<types>
		<xsd:schema>
			<xsd:import namespace="http://services.xenta.nl/" schemaLocation="EmployeeService.xsd"/>
		</xsd:schema>
	</types>
	<message name="getEmployee">
		<part name="parameters" element="tns:getEmployee"/>
	</message>
	<message name="getEmployeeResponse">
		<part name="parameters" element="tns:getEmployeeResponse"/>
	</message>
	<portType name="CRM_EmployeeService">
		<operation name="getEmployee">
			<input message="tns:getEmployee"/>
			<output message="tns:getEmployeeResponse"/>
		</operation>
	</portType>
	<binding name="EmployeeServicePortBinding" type="tns:CRM_EmployeeService">
		<soap:binding style="document" transport="http://schemas.xmlsoap.org/soap/http"/>
		<operation name="getEmployee">
			<soap:operation soapAction=""/>
			<input>
				<soap:body use="literal"/>
			</input>
			<output>
				<soap:body use="literal"/>
			</output>
		</operation>
	</binding>
	<service name="EmployeeServiceService">
		<port name="EmployeeServicePort" binding="tns:EmployeeServicePortBinding">
			<soap:address location="http://192.168.178.28:7001/EmployeeService/EmployeeServiceService"/>
		</port>
	</service>
</definitions>
<?xml version="1.0" encoding="UTF-8"?>
<!-- Published by JAX-WS RI at http://jax-ws.dev.java.net. RI's version is Oracle JAX-WS 2.1.5. -->
<xs:schema xmlns:tns="http://services.xenta.nl/" xmlns:xs="http://www.w3.org/2001/XMLSchema" targetNamespace="http://services.xenta.nl/" version="1.0">
	<xs:element name="getEmployee" type="tns:getEmployee"/>
	<xs:element name="getEmployeeResponse" type="tns:getEmployeeResponse"/>
	<xs:complexType name="getEmployee">
		<xs:sequence>
			<xs:element name="employeeNumber" type="xs:string" minOccurs="0"/>
		</xs:sequence>
	</xs:complexType>
	<xs:complexType name="getEmployeeResponse">
		<xs:sequence>
			<xs:element name="EmployeeDetails" type="tns:employeeDetailType" minOccurs="0"/>
			<xs:element name="AddressDetails" type="tns:contactDetailType" minOccurs="0"/>
			<xs:element name="ContactDetails" type="tns:addressDetailType" minOccurs="0"/>
		</xs:sequence>
	</xs:complexType>
	<xs:complexType name="contactDetailType">
		<xs:sequence>
			<xs:element name="type" type="xs:string" minOccurs="0"/>
			<xs:element name="value" type="xs:string" minOccurs="0"/>
		</xs:sequence>
	</xs:complexType>
	<xs:complexType name="employeeDetailType">
		<xs:sequence>
			<xs:element name="firstname" type="xs:string" minOccurs="0"/>
			<xs:element name="id" type="xs:int"/>
			<xs:element name="lastname" type="xs:string" minOccurs="0"/>
		</xs:sequence>
	</xs:complexType>
	<xs:complexType name="addressDetailType">
		<xs:sequence>
			<xs:element name="city" type="xs:string" minOccurs="0"/>
			<xs:element name="country" type="xs:string" minOccurs="0"/>
			<xs:element name="postalCode" type="xs:string" minOccurs="0"/>
			<xs:element name="street" type="xs:string" minOccurs="0"/>
		</xs:sequence>
	</xs:complexType>
</xs:schema>

Create a new split join (File | New | Split-Join) and name it EmployeeSplitJoin.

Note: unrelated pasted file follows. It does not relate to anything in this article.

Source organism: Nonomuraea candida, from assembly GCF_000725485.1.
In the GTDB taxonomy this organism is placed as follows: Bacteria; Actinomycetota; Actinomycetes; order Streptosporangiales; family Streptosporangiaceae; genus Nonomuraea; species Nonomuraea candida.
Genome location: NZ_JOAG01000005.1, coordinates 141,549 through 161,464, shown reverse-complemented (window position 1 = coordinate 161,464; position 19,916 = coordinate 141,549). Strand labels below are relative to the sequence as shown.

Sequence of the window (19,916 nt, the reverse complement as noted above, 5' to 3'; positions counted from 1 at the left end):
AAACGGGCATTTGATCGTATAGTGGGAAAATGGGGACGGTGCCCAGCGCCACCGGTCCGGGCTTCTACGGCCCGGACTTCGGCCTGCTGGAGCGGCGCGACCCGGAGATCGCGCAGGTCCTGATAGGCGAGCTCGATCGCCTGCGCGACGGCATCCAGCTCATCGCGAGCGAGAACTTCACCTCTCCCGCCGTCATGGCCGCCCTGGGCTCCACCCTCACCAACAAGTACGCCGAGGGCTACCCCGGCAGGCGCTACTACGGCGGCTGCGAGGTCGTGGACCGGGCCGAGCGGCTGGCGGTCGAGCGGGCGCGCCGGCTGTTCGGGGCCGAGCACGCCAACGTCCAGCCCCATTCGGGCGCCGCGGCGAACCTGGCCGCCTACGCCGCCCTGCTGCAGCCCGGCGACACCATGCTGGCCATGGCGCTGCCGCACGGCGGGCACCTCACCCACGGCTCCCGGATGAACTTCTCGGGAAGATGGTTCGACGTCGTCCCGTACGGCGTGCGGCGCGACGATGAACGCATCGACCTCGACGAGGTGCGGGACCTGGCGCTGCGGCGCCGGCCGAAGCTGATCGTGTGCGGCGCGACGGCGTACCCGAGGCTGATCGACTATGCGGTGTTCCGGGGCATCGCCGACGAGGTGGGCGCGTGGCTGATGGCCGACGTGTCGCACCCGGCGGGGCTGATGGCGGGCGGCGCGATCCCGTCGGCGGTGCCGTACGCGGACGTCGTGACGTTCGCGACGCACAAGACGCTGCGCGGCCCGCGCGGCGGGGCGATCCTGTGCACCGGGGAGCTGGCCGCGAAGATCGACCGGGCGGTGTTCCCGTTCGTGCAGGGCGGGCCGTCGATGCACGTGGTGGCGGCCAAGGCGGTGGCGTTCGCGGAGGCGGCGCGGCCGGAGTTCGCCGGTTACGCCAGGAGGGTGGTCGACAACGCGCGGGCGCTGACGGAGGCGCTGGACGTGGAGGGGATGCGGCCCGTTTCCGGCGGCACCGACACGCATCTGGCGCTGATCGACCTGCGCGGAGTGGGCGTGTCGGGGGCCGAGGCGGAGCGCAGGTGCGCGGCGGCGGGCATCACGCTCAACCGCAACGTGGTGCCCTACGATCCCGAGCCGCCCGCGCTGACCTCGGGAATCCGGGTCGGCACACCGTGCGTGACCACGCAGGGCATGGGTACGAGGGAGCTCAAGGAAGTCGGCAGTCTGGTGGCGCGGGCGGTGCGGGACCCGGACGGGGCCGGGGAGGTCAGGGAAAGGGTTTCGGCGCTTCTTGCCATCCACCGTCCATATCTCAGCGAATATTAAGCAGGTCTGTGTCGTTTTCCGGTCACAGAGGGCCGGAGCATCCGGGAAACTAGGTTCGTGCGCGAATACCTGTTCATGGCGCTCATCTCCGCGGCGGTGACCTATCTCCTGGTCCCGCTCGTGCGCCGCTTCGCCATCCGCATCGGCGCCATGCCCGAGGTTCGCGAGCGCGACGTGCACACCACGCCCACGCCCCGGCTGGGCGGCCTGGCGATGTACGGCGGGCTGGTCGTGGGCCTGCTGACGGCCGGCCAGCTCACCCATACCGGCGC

By default it will generate for us the variables request and response.

Add a Parallel activity between Receive and Reply.
Add an extra Branch to the Parallel activity.
In every Scope and a Invoke Service activity.
Select the first Invoke Service in the first Scope and configure it.
On the Operation tab, browse to the first business service, AddressDetails.

On the Input Variable tab, select for Message Variable the option Create Message Variable.

Name the variable EmployeeAddressRequest and define it as Global Variable

Do the same for the Output Variable tab and name the variable EmployeeAddressResponse.

In every Scope add an assign before every Invoke Service activity.

With these assigns we’re mapping the inputparameter of our process (employeeNumber) to the input of our business service (backend service).

Repeat these steps (add scope, add assign, add invoke service, configure input/output of invoke service) for every invocation of our business services.
We should end up with the next set of branches.

The parallel invocation of our backend services is ready. Now we need to aggregate the responses of all the services. Create a new xquery transformation which will receive 3 inputparameters, one for every response of our backend service. The result of the transformation will be a message according to our proxy service interface (getEmployee).


After the Parallel activity add an Assign. Click the expression and go to the XQuery Resources tab and browse to the ServicesToAggregatedResponse xquery. Bind all the input parameters as defined in the image below.

For the Variable select response.parameters.

Our split-join part of the process is done. The process flow should look a bit like this :

To be able the call the split-join flow we need to generate a business out of it. Right click on the EmployeeSplitJoin.flow and go to File | Oracle Service Bus | Generate Business Service, name it EmployeeSplitJoin.

ProxyService

Create a new http soap proxy service based on the CRM_EmployeeService wsdl. In the proxyservice route to the ‘EmployeeSplitJoin’ business service. Since the interface of our split-join is the same as our proxy service (same wsdl) we can just use the passthrough, no transformation is needed.
Deploy the project and and test the service

Conclusion

Instead of using the split-join we can also use several service call outs in our process. Downside on this approach is all the invokes will be waiting on each other to come back with response (sequential). With the split-join approach we can parallel invoke all the services an aggregate the results. In case of services which need to give a low response time and still need to retrieve data from multiple backend systems we can’t model the flow with sequential invocations, split-join would then be an approach to take.

Besides that static split-join i used for my case we can also use the dynamic apporach in which we loop over reoccuring elements in the payload, process them parallel an aggregate the results.
Edwin showed this approach in his blog.

download : OracleServiceBusAggregator

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4 Responses to “Oracle Service Bus, Implementing Aggregator pattern by use of Split-Join”

Lucas Jellema | July 3rd, 2011 at 4:38 pm
commenter

Very clear explantion of the split-join and why you may want to use this parallel processing of independent operations whose results need to be aggregated together. Thanks Eric, this is very helpful.

Lucas

commenter

Hi Eric,Nice article,it’s veryful for me.Can you Please send the project jar file or artifacts.

Thanks
Mani

commenter

Do you have an example on Dynamic Split join. This was an excellent example.